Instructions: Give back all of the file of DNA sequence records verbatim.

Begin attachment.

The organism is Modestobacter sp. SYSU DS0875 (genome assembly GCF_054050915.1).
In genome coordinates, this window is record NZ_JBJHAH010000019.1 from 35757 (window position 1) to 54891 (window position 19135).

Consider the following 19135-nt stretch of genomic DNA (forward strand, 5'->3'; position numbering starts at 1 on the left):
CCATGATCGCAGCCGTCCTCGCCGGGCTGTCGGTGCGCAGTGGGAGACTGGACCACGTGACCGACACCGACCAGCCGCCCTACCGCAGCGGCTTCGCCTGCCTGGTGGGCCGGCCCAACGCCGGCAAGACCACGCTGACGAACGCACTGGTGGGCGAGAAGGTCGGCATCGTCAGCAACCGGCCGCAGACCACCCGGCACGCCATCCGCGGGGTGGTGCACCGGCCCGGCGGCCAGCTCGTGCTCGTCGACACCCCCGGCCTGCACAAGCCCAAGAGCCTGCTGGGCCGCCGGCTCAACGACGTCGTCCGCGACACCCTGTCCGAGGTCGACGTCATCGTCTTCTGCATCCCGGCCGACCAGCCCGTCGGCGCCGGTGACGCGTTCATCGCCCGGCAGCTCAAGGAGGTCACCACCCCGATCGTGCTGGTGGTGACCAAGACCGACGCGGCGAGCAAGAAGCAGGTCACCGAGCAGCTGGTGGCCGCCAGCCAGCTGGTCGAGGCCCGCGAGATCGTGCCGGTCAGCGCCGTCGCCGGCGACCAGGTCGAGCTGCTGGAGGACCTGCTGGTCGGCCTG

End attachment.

The organism is Modestobacter sp. SYSU DS0875 (genome assembly GCF_054050915.1).
In genome coordinates, this window is record NZ_JBJHAH010000019.1 from 35757 (window position 1) to 54891 (window position 19135).

Consider the following 19135-nt stretch of genomic DNA (forward strand, 5'->3'; position numbering starts at 1 on the left):
CCATGATCGCAGCCGTCCTCGCCGGGCTGTCGGTGCGCAGTGGGAGACTGGACCACGTGACCGACACCGACCAGCCGCCCTACCGCAGCGGCTTCGCCTGCCTGGTGGGCCGGCCCAACGCCGGCAAGACCACGCTGACGAACGCACTGGTGGGCGAGAAGGTCGGCATCGTCAGCAACCGGCCGCAGACCACCCGGCACGCCATCCGCGGGGTGGTGCACCGGCCCGGCGGCCAGCTCGTGCTCGTCGACACCCCCGGCCTGCACAAGCCCAAGAGCCTGCTGGGCCGCCGGCTCAACGACGTCGTCCGCGACACCCTGTCCGAGGTCGACGTCATCGTCTTCTGCATCCCGGCCGACCAGCCCGTCGGCGCCGGTGACGCGTTCATCGCCCGGCAGCTCAAGGAGGTCACCACCCCGATCGTGCTGGTGGTGACCAAGACCGACGCGGCGAGCAAGAAGCAGGTCACCGAGCAGCTGGTGGCCGCCAGCCAGCTGGTCGAGGCCCGCGAGATCGTGCCGGTCAGCGCCGTCGCCGGCGACCAGGTCGAGCTGCTGGAGGACCTGCTGGTCGGCCTG